It's 8 - 18 - 18.... This Saturday. Looking forward to it immensely!
Things went very well on Friday. Well enough that I simply parked the Mk V after about 6 runs and called it good. I was running consistent low-50's in it on our short course and all systems were doing very well.
We do have a few mods to follow up on though. I took care of one this morning by removing slack from the Mk II's steering column. There were two passes which got really sketchy before we figured out exactly what was going on. Still to go is replacement of the Mk V's brake cables due to a kink at a pinch point and reinstalling the spoke cover for the rear wheel on the Mk II. The Mk I needs some wheel skirts built up for its front axle. Will knock it all out Weds-Fri this week.
We've also been invited to play a part in a news segment about the derby, so Thurs morning on channel 12's "Good Day Oregon" program (9am if you want to catch it) we'll be in the background somewhere making a ruckus.
Managed to get 2 cars into the final but someone snuck to the inside of Jenny on the big turn and cut off her line, making it a 1-3 Scuderia Kouba finish.
It was a fabulous day and a fantastic team effort, and the Marines were absolutely fantastic on their end and got us all out to great starts. There was only one downer for the team- Bill got a little behind on his steering on his first run and put the Mk II over. You can see his handiwork here:
Watching the video made me glad that I built the cars with the roll structure I wanted. He was fine and we made an attempt to resurrect the Mk II, but it was a little more than we could deal with (bent end of the axle where the upright pivots). Nothing a new piece of C-channel can't fix, but not going to happen on the hill.
In the end, we were close to a course record but not likely going to hit it without the temps getting super hot like it was on the day it was set (104° back in 2015; 71.1 seconds). I was more than happy with runs in the 73's and 72's with the FTOD in the final of 72.66 seconds. In addition, even though it wasn't a 1-2, the team did make history as Jenny is the first woman to ever make the finals. She has her sights firmly set for next year!
What a great time, great event, and a great way to play with friends.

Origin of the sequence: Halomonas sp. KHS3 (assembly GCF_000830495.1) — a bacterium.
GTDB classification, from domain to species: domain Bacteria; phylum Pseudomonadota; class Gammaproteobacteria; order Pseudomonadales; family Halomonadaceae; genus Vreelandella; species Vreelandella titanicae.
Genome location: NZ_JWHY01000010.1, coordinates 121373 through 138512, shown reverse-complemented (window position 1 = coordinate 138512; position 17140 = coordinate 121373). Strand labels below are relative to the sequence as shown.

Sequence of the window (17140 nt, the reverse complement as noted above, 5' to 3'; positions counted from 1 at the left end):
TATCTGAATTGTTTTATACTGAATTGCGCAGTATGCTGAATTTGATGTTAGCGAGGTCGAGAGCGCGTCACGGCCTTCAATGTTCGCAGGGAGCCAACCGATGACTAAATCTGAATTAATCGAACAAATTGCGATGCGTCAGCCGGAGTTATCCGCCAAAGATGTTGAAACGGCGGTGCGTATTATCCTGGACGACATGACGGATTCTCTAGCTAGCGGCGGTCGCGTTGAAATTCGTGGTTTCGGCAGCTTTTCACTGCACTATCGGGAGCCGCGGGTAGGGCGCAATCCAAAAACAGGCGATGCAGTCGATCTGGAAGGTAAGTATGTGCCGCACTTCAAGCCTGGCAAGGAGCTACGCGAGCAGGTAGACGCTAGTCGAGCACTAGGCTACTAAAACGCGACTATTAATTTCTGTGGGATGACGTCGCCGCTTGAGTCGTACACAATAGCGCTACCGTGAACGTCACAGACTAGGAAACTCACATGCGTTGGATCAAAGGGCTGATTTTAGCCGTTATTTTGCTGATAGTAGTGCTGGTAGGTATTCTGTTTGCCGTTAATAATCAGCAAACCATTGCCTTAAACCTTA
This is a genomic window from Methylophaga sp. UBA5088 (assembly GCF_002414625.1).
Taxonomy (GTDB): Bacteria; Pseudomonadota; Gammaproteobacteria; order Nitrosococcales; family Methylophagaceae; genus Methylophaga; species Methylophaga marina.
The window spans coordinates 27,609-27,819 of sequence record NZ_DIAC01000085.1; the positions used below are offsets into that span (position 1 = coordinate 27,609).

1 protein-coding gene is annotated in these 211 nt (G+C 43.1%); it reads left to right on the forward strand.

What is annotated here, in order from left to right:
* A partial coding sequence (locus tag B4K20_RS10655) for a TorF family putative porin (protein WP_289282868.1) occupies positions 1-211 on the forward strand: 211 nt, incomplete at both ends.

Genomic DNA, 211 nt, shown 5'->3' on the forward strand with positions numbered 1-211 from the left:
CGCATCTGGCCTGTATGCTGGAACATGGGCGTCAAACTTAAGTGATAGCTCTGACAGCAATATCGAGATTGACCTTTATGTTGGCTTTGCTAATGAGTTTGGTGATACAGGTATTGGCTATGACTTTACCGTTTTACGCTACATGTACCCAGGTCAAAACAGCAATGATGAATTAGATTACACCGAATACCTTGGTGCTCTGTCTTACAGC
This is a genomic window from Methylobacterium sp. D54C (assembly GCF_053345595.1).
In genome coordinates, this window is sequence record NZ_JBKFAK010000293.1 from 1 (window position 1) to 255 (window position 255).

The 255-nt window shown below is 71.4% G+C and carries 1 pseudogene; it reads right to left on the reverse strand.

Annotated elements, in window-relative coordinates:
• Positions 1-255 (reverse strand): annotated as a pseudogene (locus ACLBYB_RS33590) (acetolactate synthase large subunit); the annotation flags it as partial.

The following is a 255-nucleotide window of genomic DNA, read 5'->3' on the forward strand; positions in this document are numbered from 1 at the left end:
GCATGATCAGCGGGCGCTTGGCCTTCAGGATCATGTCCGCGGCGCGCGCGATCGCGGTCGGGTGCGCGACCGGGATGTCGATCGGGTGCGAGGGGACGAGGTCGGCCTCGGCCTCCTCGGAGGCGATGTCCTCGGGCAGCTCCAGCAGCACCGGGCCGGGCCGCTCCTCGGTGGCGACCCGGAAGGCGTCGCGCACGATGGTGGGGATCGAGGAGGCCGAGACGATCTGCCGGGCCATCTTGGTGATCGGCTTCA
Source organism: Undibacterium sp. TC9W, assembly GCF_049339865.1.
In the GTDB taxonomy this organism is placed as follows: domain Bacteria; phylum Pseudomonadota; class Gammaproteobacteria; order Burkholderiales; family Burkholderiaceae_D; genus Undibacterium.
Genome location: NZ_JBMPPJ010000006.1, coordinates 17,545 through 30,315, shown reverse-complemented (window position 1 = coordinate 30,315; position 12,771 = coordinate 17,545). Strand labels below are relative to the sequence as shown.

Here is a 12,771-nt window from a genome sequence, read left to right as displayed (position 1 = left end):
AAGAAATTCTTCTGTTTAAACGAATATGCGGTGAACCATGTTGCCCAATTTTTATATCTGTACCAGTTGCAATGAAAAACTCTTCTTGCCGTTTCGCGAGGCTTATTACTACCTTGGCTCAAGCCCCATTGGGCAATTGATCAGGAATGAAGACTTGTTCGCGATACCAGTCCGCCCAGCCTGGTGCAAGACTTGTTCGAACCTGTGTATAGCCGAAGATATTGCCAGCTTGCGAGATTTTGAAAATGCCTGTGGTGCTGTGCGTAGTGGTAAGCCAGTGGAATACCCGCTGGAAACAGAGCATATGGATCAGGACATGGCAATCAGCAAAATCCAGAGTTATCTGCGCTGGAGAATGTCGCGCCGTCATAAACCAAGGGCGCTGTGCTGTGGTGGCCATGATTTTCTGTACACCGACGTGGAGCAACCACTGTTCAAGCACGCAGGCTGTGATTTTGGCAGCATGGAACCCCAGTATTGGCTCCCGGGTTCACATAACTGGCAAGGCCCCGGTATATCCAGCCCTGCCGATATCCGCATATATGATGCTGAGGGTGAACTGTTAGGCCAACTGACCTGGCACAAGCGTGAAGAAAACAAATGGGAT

I'l post more pics later as they surface, but here's a great little write up from the Oregonian (even if they got the team name backwards- and have now corrected!):
Wow, that was a pretty hairy moment! Need wider/taller back wheel with a little better contact patch or maybe active aero wing? Both would be costly in terms of weight, drag and rolling resistance.... I’m pretty sure you’ve already thought all those thoughts and then some....
Kudos to you and the team!
Have you tried altering front axle toe in/out settings, any camber apart from verticle will induce drag due to 'coneing' off tire contact patch, in fact I wonder if it could be steered by a combination of camber and castor change only, after all a motorbike requires very little if any steering input on flat highway use and you can do some fairly major direction changes by weight shift and leaning left or right ,
I think to have a shot at that 71 seconds record, it would require an immense amount of testing and experimentation. After reviewing a number of entries this year with disk brakes, I think there is a front end rebuild coming for all cars. At that time, I will reverse the heim joints and take a stab at setting up the front end as neutrally as possible. The good thing is that I feel comfortable with the axial loading capacity of the wheels as the Mk II is set up that way (no camber) and handled well when the steering worked. I think the aero package for the Mk V is pretty decent, although there may be some optimization possible in the details and at the tail.
Definitely need to do some homework regarding large dia axle disk brake hubs capable of running a 20" rim.
The only real thing which needs to be changed at this point is the rear tire (and Bill's shorts). There is a massive, tangible flat spot on it. The issue was with the steering column, which is a tube within a tube, and in which we have tension bolts to squeeze the tube which is steering against the tube in which it rides. The forward one either backed out (not likely as it was lock nutted) or there was a feature inside the tube which wore down and re-introduced slack in the system. The post-crash tear down revealed a bit of slack in the forward end of the column, allowing the bellcrank to slop around inside the end of the tube. With the quickness of the steering ratio I built into the system, the slop was enough for Bill to get behind in keeping up with the steering and not remain in control of it.
I can assure you that when we originally rectified the issue and put the bolts and lock nuts in, the car was absolutely rock solid and every bit as fast as the Mk I this year. At our previous test (after we had fixed it), we stuck a friend in the cockpit who had never been down the hill in any of the cars and he was super impressed with it and ran it comfortably to 49 mph. I think the design and layout has been validated (it's the same as the Mk I in many respects), but the loosening of the column was the issue.
Once life settles down, we will figure out what we're going to do about the front end- I want disks on it (on all the cars actually)- and then rebuild to suit. Active aero would be opening a can of worms and I see no overall benefit from it.
As per Jac's suggestion, I think any new front ends will be built with minimal static camber and I will reverse the ends of the heim joints to adjust the contact patch. Despite having a little nervousness about sliding off of the Learning Curve, I am thinking more and more about chasing that course record. It could give me something tangible to do in the off season.